Sears Holdings (NASDAQOTH:SHLDQ) has a lot in common with The X-Files. Some people want to believe, even when common sense and most evidence suggests they shouldn't.
Investors were happy that Sears Holdings reported a profit of $182 million in the fourth quarter. They should be because the retail chain, which owns both Sears and Kmart, has rarely managed a profitable quarter over the last five years.
In fact, the only times the company has been profitable were when the profit came from something other than ongoing operations. That's what happened here: Sears Holdings didn't really make money in Q4. In fact, revenue fell from $6.1 billion in the year-ago quarter to $4.4 billion.
In addition, total comparable-store sales fell by 15.6% in the fourth quarter. Sears' comparable-store sales declined by 18.1% while Kmart's dropped by 12.2%.
Sears Holdings reported its $182 million Q4 profit because of a noncash tax benefit of approximately $470 million related to tax reform. Without that benefit, the company would have lost money in the quarter.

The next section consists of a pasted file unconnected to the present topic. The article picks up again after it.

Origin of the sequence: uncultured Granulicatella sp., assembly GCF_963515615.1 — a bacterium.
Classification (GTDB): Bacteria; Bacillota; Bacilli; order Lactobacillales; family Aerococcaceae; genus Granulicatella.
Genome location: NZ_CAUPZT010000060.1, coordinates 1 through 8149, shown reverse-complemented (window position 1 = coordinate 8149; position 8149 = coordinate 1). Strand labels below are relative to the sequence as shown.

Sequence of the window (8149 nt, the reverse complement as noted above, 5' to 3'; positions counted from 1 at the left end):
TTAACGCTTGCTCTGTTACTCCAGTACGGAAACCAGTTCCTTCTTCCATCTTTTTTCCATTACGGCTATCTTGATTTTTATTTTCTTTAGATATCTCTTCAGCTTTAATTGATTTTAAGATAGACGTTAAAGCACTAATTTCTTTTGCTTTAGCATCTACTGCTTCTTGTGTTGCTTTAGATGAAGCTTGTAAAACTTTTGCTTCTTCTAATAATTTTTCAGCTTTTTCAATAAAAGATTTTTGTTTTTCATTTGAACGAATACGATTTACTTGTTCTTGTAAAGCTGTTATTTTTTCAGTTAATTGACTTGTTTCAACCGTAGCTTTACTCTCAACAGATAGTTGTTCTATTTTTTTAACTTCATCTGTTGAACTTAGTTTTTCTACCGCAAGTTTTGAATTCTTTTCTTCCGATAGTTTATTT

Despite the nature of its profit, investors rewarded the company for showing one at all. Shares closed February at $2.24 and climbed to $2.67 at the end of March, a 10% gain, according to data provided by S&P Global Market Intelligence.
For Sears Holdings to succeed it has to actually make money. There are few signs that will happen, but its CEO Edward S. Lampert remains eternally optimistic.
"We made progress in 2017, with a return to positive Adjusted EBITDA and another quarter of year-over-year improvement in our financial results," he said in the Q4 earnings release. "In addition, we entered important partnerships, such as our agreement to sell Kenmore appliances and related services through Amazon, that broaden the reach of our brands."
That's a positive spin, but it doesn't make up for falling sales. Sears and Kmart simply don't have enough customers. At some point, it's impossible to remain an ongoing concern if you can't fix that.